Visualizing Ionizing Radiation With DIY Plastic Scintillators

Although most types of radiation are invisible, except for the visible part of the EM spectrum, there are many ways that we can make various types of radiation visible. One of these methods is called ‘scintillation’, which can be used to make ionizing radiation visible. Recently [Lukas Springer] demonstrated how to make scintillators out of what is essentially plastic: bisphenol-A (E45, ‘epoxy’) resin with hardener and other additives.

The essential principle of operation behind a scintillator is its sensitivity to ionizing radiation, along with the tendency to absorb the energy and re-emit it in the form of light, i.e. luminescence. This is akin to the luminescence of LEDs, except that in their case the underlying principle is that of electro-luminescence. In the case of a plastic scintillator, the scintillating material is suspended in the solid polymer matrix base.

As [Lukas] points out, plastic scintillators are hardly ideal when it comes to their sensitivity to ionizing radiation, but they compensate for this by being easy to shape and produce, while being very durable. For this experiment, he used regular epoxy as the scintillator matrix, p-Terphenyl as primary scintillator and Coumarin 102 as the wavelength shifter. These three compounds act as a reaction chain, with the matrix absorbing the radiation and transferring it to the primary scintillator, which in turns emits the energy as light.

As the primary scintillator tends to radiate in the deep UV part of the EM spectrum, a wavelength shifter (i.e. secondary scintillator) which ‘shifts’ the emitted UV radiation into the visible part of the spectrum.

After producing a batch of plastic scintillators following the above recipe, [Lukas] irradiated them with gamma radiation, and found them to perform worse than some already not remarkable Russian PS-based scintillators. [Lukas’s] guess is that the matrix may be absorbing the primary scintillator’s output, or a mismatch between the primary and second scintillator.

While tricky to get right, it does seem like a fun hobby if one has some interesting in chemistry. [Lukas] (@GigaBecquerel on Twitter) provides a basic recipe as well as many other compounds to use for the primary and secondary scintillator, as well as the matrix compound. Enough to get started with.

16 thoughts on “Visualizing Ionizing Radiation With DIY Plastic Scintillators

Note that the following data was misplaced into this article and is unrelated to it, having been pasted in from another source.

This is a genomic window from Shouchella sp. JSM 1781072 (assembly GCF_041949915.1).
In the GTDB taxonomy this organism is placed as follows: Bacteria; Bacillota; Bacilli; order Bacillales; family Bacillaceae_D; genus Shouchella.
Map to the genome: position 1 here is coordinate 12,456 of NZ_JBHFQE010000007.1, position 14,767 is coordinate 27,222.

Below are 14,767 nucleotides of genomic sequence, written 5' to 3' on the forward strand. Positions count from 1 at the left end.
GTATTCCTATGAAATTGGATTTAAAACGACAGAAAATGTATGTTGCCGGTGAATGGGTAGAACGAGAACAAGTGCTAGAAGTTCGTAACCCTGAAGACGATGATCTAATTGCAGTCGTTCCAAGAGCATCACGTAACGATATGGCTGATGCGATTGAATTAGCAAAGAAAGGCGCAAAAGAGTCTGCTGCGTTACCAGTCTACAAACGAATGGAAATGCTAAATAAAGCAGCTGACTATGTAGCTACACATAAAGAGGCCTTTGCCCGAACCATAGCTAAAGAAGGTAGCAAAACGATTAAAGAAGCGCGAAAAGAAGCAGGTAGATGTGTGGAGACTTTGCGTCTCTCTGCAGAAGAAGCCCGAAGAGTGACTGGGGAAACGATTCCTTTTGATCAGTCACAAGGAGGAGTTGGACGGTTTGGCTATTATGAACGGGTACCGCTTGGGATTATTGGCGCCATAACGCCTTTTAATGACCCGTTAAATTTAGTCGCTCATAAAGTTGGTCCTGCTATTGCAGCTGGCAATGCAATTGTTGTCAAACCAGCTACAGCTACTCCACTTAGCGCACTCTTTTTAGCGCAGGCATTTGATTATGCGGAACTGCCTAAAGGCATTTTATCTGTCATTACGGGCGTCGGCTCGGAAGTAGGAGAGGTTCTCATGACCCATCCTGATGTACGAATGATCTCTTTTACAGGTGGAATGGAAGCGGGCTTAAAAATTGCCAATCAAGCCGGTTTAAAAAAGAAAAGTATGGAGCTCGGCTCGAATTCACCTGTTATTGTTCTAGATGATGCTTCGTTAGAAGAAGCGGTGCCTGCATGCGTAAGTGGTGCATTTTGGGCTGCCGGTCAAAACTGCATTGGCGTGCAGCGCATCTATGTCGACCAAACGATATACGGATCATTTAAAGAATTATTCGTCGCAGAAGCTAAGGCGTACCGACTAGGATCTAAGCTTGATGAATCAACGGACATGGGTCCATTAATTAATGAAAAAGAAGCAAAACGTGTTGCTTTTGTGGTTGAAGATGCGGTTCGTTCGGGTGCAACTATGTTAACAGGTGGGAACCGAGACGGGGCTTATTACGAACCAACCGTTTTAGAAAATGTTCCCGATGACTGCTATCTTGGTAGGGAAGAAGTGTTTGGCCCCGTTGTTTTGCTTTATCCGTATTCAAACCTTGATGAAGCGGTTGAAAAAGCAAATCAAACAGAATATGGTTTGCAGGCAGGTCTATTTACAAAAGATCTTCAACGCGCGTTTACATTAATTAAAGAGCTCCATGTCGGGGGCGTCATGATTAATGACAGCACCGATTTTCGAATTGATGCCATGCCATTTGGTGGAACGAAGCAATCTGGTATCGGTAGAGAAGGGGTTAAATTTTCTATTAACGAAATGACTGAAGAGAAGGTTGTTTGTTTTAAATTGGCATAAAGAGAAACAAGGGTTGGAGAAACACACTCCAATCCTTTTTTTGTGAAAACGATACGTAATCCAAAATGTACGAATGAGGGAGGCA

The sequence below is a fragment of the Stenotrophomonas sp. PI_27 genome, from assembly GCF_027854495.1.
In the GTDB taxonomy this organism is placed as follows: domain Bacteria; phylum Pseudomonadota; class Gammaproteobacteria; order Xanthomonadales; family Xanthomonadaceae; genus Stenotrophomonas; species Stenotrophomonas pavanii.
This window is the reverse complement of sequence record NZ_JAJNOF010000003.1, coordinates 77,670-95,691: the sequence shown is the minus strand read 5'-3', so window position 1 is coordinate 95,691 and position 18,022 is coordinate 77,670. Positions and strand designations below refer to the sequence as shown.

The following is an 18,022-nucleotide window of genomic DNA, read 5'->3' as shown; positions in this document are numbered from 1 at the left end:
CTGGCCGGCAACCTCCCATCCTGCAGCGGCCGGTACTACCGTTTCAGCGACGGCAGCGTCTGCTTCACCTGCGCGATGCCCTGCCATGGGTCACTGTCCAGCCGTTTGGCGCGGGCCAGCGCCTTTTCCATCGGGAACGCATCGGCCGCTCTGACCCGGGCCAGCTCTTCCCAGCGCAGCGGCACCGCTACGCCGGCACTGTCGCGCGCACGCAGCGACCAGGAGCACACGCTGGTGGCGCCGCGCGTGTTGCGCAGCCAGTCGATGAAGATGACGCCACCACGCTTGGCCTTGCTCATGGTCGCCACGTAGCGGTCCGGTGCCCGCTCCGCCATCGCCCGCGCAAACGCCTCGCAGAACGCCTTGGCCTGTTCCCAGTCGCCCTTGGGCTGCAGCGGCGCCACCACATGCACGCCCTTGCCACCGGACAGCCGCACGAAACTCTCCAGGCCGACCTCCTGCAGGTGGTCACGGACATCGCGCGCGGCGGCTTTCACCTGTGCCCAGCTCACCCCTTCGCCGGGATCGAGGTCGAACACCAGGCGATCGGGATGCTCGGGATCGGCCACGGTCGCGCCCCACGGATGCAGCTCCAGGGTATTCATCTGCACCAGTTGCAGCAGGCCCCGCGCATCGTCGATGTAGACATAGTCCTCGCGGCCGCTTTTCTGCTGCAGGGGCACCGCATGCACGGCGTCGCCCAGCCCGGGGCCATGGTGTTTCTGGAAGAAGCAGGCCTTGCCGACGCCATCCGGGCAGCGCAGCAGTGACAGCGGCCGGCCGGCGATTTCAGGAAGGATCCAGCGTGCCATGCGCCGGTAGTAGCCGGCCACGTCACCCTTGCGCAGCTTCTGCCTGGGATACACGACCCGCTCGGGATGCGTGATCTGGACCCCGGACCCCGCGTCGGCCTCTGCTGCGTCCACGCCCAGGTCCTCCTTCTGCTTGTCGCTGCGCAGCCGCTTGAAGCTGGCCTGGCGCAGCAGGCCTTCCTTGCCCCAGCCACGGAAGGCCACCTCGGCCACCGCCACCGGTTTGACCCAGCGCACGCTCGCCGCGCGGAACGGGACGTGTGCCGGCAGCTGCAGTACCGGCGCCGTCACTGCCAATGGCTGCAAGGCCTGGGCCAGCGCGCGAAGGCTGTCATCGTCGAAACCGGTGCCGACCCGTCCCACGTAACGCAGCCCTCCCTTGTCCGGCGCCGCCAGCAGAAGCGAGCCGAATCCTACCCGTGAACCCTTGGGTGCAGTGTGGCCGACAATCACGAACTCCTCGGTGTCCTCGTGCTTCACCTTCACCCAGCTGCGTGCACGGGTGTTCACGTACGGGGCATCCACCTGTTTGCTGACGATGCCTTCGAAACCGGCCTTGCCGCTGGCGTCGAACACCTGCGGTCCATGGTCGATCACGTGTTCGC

1. So, how does this compare in brightness to just painting on some zinc sulfide or similar phosphor? I expect the ZnS’s long tail will make it useless for some applications, and is necessarily very thin to let the optical light escape, so won’t be very sensitive to high energy gammas. But How does this approach compare in actual efficiency?

    1. I can’t measure the actual light output at the moment, but I know they are fairly dark. Plastics are usually much faster than ZnS, and with the coumarin I should have <10 ns pulses. I'm not sure what you mean with the actual efficiency?
      The detection cross section should be similar to other plastics.

      1. Efficiency = quantum yield. Or: How many optical photons do you get per absorbed quantum (gamma, beta, alpha) of ionizing radiation?

        A decent GdOS scintillator will give you a few thousand optical photons for an absorbed 80 keV x-ray photon (or ~50-70 photons per keV). CsI:Tl is about as good. NaI:Tl is faster decay but half as efficient and also almost half as dense (so half the stopping power). Organics/plastics I’m not familiar with.

  2. If this scintillating material were coated over a solar cell, would the dominant Alpha from an outer layer of say ThO2 enable an Alpha-voltetic energy source for a few uA or nA? Do you have an idea of the repetitive endurance of the doping pigments?

  3. I found resin acts as a very strong filter for shorter wavelength UV while playing with glow in the dark materials encased in resin and a 365nm uv light; much less so as you go to 400nm.

    1. True, but it looks like most (if not all?) transparent plastics have a cutoff at around 400 nm.
      PVT, which many plastic scintillators are made of has a pretty sharp edge there and apparently it still works well.
      The trick is to convert the deep UV to visible light quicker than it can be absorbed

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